The Institute Blog

Bringing in the Gunslinger: Nicholas Wapshott on Keynes vs. Hayek

Keynes and Hayek were defining figures in 20th century economics. In this INET interview, Nicholas Wapshott talks about his book, Keynes Hayek: The Clash that Defined Modern Economics, and about the intellectual clashes between two foundational economic thinkers. He details how the "gunslinger," Hayek, was brought in to London to bring down the "panther," Keynes. Things were about to get ungentlemanly.

Keynes' Optimism vs. Hayek's Pessimism

Watch Wapshott discuss the different characters of Keynes and Hayek, which he says had a profound influence on their preferred policy programs. While Keynes was an optimist, Hayek was a pessimist who "assumed that if things could go wrong, they would go wrong."

The Humble Hayek

Let us be humble, and appreciate the limits of our knowledge -- such was Hayek's credo, as Wapshott explains in part 3 of this INET interview.

The Economics of Keynes

Wapshott suggests that modern economists would do well to remember the work of Keynes now, as they have strayed too far from the lessons of Keynes in pursuit of ever more refined modeling technique. In the same vein, modern policy makers would do well to remember paying off debt during a boom, as Keynes had suggested.

Keynes vs. Hayek: The Debate Wages On

In part 5 of the interview, Wapshott discusses how the conflict between Keynes and Hayek has carried forward into modern debates over the proper role of governance. As policy debates still wage on today over austerity vs. stimulus, the ideological clash of these two great economists seems more relevant than ever.

Comments

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Wonderful!

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Nobody doubts the US' ability to pay its debts? Really? Is money-printing really a solution to insolvency? Wapshott is out of his mind. Keep watching the US--we'll know in 3-5 years if this guy's assumptions hold up.

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Actually yes, Mcbirdman, printing money is the solution to insolvency. Govt. printing that is. And that is what we are not doing right now, which is what Wapshott actually referred to, but most people will never understand because they are so indoctrinated in the beliefs and mantra of the debt-money system. We are insolvent because we have extended borrowed credit to the max...or are nearing it. Same thing if you ask me. If the U.S. would print U.S. notes (debt free currency), like we do with coins from the mint mind you, instead of going in debt to rent currency that BEP is prints anyway, just with the name 'Federal Reserve' on it, the U.S. wouldn't even be having this conversation.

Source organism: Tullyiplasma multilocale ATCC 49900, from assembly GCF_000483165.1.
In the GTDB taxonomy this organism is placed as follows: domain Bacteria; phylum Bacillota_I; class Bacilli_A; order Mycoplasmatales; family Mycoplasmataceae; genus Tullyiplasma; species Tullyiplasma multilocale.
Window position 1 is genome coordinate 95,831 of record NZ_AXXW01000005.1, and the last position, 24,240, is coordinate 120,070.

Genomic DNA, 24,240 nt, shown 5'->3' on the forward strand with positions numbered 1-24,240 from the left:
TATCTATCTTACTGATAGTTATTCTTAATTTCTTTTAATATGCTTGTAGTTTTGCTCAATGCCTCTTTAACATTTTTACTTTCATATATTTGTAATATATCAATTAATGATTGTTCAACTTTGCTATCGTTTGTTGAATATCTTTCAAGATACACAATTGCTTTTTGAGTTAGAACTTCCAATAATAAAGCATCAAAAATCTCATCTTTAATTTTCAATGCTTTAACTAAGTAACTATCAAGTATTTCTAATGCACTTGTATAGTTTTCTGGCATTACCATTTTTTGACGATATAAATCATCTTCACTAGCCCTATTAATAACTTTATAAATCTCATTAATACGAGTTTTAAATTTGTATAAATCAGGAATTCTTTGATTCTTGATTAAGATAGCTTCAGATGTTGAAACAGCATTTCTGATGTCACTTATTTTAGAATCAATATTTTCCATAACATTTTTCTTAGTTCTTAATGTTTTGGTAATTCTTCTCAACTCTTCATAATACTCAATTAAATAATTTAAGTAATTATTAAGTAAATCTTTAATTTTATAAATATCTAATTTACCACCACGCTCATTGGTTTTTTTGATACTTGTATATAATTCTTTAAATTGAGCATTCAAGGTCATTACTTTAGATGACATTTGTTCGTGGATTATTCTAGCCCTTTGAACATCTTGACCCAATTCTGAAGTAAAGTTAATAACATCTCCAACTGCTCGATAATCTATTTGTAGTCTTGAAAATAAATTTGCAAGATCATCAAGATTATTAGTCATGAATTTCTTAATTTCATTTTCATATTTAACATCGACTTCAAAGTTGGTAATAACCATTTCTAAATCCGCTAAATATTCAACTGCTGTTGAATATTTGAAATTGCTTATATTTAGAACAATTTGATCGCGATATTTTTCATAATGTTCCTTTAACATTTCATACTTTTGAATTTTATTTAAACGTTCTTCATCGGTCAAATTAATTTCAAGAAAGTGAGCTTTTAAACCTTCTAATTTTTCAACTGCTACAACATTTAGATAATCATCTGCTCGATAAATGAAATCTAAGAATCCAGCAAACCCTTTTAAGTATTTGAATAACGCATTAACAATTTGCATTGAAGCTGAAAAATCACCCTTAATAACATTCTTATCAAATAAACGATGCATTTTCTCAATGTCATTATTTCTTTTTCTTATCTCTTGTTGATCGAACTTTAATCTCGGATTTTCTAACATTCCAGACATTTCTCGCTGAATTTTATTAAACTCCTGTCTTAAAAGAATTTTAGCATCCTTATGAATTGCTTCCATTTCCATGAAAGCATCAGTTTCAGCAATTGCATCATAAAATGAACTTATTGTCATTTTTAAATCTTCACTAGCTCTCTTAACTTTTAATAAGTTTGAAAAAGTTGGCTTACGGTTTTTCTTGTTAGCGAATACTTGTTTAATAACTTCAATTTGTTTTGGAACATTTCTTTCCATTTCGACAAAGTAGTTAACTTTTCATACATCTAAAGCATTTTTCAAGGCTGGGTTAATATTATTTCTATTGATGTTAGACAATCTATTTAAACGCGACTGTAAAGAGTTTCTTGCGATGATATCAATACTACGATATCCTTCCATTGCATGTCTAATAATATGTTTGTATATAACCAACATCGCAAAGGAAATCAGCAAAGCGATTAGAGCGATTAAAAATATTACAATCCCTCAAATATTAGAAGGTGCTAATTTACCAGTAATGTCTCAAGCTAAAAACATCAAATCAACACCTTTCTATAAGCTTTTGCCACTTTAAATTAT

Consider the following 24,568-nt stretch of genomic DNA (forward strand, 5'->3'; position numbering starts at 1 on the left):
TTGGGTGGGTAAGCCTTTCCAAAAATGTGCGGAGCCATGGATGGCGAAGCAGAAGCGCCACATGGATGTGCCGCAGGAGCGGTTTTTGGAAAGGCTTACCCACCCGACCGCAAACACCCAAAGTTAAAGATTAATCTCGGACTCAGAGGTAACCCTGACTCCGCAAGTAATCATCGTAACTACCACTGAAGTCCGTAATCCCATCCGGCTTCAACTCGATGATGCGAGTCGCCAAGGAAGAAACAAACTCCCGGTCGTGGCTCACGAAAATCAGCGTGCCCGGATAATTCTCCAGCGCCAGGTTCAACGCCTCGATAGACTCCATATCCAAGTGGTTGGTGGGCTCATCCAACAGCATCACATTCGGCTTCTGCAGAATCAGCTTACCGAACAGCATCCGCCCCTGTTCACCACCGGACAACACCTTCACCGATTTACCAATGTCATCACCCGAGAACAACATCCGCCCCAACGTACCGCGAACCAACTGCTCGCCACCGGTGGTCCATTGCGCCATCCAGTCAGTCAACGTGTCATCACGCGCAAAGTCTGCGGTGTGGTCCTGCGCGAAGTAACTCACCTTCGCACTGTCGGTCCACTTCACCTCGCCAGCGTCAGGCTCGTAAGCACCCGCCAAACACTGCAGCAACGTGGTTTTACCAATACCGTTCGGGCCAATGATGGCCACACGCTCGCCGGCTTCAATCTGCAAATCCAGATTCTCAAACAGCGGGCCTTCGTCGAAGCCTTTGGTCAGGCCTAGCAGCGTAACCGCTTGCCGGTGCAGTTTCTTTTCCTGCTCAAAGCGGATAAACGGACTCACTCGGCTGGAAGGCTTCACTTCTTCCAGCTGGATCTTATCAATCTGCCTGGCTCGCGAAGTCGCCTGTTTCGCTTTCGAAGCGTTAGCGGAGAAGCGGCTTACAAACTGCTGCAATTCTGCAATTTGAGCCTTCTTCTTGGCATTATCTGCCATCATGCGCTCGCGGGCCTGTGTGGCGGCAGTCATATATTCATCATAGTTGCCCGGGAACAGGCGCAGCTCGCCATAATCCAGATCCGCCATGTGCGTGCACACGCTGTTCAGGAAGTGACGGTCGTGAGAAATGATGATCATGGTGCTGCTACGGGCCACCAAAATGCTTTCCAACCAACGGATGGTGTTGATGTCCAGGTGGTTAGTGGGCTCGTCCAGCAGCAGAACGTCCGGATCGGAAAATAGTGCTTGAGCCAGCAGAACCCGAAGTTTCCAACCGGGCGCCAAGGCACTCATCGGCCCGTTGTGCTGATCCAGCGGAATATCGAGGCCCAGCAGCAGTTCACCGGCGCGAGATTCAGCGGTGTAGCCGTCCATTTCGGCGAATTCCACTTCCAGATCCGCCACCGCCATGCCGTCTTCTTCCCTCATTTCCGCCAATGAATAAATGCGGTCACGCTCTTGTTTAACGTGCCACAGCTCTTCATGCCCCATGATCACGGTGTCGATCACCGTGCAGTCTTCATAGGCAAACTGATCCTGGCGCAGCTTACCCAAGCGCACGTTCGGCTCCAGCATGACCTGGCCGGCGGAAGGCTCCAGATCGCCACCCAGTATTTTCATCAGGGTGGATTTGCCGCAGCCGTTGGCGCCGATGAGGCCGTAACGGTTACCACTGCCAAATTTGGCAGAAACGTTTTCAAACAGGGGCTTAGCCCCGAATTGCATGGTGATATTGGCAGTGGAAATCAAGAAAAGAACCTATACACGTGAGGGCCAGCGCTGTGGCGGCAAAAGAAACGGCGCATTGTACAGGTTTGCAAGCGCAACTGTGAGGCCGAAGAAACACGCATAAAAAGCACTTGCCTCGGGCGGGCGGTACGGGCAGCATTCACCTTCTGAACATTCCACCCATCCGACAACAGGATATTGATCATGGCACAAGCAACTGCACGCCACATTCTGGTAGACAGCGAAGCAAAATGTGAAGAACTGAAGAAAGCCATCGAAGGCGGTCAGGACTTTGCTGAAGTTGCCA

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It's all well and good for US to print money. It can print as much as it likes. Handy for debts to shrink, but not so nice for savers.

Question is: how will the purchasing power of the US dollar change if/when another instrument is used for global reserve currency.

The accelerated printing of dollars may hasten the day when it loses its reserve status.

The US needs oil. With the purchasing capacity crippled the shelves in American supermarkets can end up very empty. The thin veneer of civility may not be strong enough to hold back a lot of hungry/angry people.

I am not surprised that the US congress has just put into law the right for the military to police civilians and hold them indefinitely.

I am also not surprised to see the US picking a fight with yet another oil rich country. The leadership, however short sighted, knows it will be game over if the flow of oil can not be maintained.

Economics need to be concerned with the question how to promote local resilience and economic and resource independence by different regions of the world, and how to promote thriving world trade from that basis without weakening the local resilience.

Economics must not remain in isolation from reality. If it can keep the quality of life of the poorest and the most numerous members of the society front and centre, and sustainability, even with finite global resources, at its heart it can be of benefit.

What model of economics can through its basic structure, without adding a forest of afterthought laws and regulations, prevent the growth of financial institutions to a cancerous size? What model of economics can make it dead easy for any mom and pop to start a store, with minimal red tape?

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